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Hostage found good in all

Updated: 2015-02-12 07:39
By Associated Press in Prescott, Arizona (China Daily)

Arizona city mourns death of humanitarian aid worker extremists claimdied in airstrike

Even while being held hostage by Islamic State extremists, Kayla Mueller found good in everything.

She taught her guards how to do crafts and make peace birds out of paper. She stood on her head for exercise in her cramped quarters. And she wrote uplifting letters home despite being a prisoner of a brutal terrorist regime.

 Hostage found good in all

Terri Crippes (left) and Lori Lyon, aunts of Kayla Mueller, talk after giving a statement at a news conference in Prescott, Arizona, on Tuesday. Nancy Wiechec / Reuters

"I have come to see that there is good in every situation, sometimes we just have to look for it," she wrote.

The portrait of the 26-year-old humanitarian aid worker from Prescott, Arizona, came as her death was confirmed on Tuesday by the US government. Family members spoke fondly of her free spirit and efforts to ease the suffering of others as a small memorial of flowers and handwritten notes took shape near a sign calling on people to "Pray for Kayla".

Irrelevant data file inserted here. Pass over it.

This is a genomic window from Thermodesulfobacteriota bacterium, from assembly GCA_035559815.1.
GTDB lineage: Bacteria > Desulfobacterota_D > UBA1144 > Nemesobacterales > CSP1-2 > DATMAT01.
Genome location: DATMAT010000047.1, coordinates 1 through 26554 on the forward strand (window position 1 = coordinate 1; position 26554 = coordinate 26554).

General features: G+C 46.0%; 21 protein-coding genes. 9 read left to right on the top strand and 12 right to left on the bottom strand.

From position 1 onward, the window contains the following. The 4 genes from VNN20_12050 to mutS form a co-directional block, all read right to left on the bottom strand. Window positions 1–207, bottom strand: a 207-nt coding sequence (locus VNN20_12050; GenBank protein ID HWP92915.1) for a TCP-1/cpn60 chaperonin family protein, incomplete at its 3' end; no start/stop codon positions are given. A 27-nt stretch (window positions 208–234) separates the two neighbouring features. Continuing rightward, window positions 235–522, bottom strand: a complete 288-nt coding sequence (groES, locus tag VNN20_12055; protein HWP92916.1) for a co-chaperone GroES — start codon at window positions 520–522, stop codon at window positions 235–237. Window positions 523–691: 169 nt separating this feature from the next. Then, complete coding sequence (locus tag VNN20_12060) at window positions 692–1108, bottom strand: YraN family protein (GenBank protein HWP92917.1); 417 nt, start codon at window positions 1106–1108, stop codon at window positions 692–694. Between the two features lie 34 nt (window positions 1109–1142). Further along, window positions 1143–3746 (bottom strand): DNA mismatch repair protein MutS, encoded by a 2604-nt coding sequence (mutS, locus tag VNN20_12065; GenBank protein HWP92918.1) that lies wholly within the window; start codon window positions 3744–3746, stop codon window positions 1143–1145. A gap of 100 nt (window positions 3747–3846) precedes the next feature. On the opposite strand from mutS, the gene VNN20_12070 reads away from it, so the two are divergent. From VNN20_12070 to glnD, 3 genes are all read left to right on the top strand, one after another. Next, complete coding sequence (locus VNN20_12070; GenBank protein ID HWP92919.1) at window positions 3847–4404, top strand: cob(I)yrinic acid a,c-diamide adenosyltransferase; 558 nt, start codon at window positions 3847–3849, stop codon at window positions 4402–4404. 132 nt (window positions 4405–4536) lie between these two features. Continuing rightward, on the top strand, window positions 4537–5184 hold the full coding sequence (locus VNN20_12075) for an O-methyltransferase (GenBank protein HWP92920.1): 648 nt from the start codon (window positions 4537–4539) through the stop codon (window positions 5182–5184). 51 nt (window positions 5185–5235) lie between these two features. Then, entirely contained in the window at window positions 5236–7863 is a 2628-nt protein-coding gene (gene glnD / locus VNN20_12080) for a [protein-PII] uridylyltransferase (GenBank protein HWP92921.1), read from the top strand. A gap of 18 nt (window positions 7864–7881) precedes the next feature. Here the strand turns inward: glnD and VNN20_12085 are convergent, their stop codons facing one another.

Mueller was captured in August 2013, but her captivity had largely been kept secret in an effort to save her. President Barack Obama said a military operation last summer to recover Mueller failed when rescuers arrived only "a day or two" after the group had been moved.

Arizona Senator John McCain and Representative Paul Gosar, a Republican who represents Prescott, were in close contact with the family and government officials throughout the ordeal.

Gosar told The Arizona Republic that one effort to free Mueller involved a man who traveled to the Syrian prison camp where Mueller was being held. The man told the captors he was Mueller's husband in a ruse designed to free her, Gosar said, but it didn't work.

In her hometown, residents began to honor Mueller on Tuesday. Her family has encouraged people to donate to organizations Mueller would have supported.

Mueller's aunt, Lori Lyon said her niece has touched the hearts of people around the world who want to be more like the globe-trotting aid worker.

"And if that is her legacy and the footprint that she leaves on the world," Lyon said, "that is a wonderful thing."

Jordanian airstrike

From Prescott, Mueller helped raise awareness of HIV and AIDS, and offered comfort at a women's shelter. In Flagstaff, where she attended Northern Arizona University, she protested genocide in Sudan's Darfur region. Her desire to help others stretched beyond Arizona.

"I'm not sure yet how to live in a world without Kayla, but I do know that we're all living in a better world because of her," said a tearful Eryn Street, one of Mueller's closest friends.

The Islamic State group claimed on Friday Mueller had died in a recent Jordanian airstrike. The Pentagon said it doesn't know how she died, but is certain it was not during the airstrike.

Obama pledged to bring Mueller's captors to justice "no matter how long it takes".

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